Overall Title of Project: Social Behavior in Domestic Dogs
Major area of Psychology in which these projects are located: Biopsychology
Students will code specific behaviors while watching video (on computers) of social interactions among domestic dogs. The interactions occur mainly during play and greetings. The videos are filmed locally (in back yards or dog parks, etc.) as part of an ongoing study of dog social behavior. Students will use slow motion and frame-by-frame viewing to recognize and code subtle or rapid behaviors difficult to identify in real time. Through this experience, students will develop an excellent eye for complex behavioral sequences. Since these observational skills will generalize to other species, this training is useful for any student interested in studying naturally occurring behavior in animals, including humans. Students will work for a pre-agreed, average number of hours each week at a video laboratory in East Hall. Work hours are flexible but a minimum of 6 hours/week is required. Students can take the course as Psych 322 (credit/no credit) or Psych 326. The latter involves writing a 6-8 page paper in scientific format that describes the coding, analysis, and interpretation of some aspect of dog behavior. Students highly motivated to continue with research may participate further in subsequent terms. Advanced students may have opportunities to design their own research projects in collaboration with Dr. Smuts and other experienced students.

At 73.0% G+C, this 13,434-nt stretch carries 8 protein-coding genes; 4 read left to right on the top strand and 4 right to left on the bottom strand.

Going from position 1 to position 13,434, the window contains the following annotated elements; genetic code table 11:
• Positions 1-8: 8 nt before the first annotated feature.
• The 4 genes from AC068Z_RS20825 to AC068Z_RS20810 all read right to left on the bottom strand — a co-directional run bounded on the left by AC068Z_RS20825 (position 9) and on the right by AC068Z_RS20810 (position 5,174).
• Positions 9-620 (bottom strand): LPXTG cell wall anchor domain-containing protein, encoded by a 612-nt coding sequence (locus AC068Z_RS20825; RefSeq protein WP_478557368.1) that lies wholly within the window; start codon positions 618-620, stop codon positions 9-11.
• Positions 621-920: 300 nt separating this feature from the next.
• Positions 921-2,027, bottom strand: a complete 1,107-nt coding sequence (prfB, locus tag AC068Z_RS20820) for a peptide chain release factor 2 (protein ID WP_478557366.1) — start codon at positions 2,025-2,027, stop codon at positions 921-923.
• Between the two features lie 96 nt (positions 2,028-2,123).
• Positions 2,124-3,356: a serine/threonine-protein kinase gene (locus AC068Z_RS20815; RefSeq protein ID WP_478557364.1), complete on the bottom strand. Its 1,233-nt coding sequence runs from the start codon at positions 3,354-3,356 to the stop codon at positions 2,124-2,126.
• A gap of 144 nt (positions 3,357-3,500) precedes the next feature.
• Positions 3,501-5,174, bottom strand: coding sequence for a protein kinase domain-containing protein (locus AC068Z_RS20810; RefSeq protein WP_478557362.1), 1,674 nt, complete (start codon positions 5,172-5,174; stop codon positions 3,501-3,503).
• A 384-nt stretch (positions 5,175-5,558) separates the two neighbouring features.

Time commitment requested: Minimum 6 hrs/week
Qualifications of student:
At least one previous class in animal behavior, such as Psych 335 or Psych 338 (same as Anthro 368) and Psych 530, "Behavior of wolves & dogs" taught by Dr. Smuts.